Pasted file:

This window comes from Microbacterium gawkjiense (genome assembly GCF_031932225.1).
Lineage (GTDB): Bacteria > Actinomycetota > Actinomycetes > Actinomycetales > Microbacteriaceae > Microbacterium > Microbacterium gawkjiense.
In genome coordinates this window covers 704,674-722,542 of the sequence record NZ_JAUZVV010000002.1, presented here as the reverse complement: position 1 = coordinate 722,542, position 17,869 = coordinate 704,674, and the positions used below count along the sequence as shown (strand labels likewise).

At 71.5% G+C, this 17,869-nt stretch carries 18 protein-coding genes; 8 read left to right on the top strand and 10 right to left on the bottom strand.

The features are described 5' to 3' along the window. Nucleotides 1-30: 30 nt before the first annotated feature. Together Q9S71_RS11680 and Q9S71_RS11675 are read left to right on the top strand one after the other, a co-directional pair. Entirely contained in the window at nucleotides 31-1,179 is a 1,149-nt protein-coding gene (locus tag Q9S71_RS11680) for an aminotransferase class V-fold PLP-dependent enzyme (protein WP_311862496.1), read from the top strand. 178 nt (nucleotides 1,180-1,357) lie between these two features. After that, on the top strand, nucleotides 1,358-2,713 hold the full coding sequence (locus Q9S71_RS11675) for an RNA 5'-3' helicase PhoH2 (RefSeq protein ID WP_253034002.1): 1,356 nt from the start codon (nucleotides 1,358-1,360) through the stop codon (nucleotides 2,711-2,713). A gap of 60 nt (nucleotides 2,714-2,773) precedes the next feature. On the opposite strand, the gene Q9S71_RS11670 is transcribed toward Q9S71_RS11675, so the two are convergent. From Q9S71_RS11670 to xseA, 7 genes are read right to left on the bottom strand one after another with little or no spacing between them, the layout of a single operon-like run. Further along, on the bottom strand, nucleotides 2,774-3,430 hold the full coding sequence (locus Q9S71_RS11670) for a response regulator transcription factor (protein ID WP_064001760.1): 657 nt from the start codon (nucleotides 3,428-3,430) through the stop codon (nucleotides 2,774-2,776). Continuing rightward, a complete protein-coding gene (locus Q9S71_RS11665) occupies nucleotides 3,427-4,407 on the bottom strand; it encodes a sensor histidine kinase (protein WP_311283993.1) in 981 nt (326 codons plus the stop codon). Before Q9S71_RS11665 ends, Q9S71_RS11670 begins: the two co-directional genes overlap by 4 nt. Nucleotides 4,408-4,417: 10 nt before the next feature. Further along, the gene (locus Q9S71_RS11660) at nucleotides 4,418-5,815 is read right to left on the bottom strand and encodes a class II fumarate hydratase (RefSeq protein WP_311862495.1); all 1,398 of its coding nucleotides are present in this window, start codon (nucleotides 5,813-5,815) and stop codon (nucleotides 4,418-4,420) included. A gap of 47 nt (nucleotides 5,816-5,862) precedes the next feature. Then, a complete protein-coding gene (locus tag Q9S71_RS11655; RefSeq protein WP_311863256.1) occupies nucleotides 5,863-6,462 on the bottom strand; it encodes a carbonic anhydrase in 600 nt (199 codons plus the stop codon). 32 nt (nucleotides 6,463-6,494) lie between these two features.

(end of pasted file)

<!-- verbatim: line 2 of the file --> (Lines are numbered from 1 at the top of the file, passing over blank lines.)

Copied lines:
Lineage (GTDB): Bacteria > Actinomycetota > Actinomycetes > Actinomycetales > Microbacteriaceae > Microbacterium > Microbacterium gawkjiense.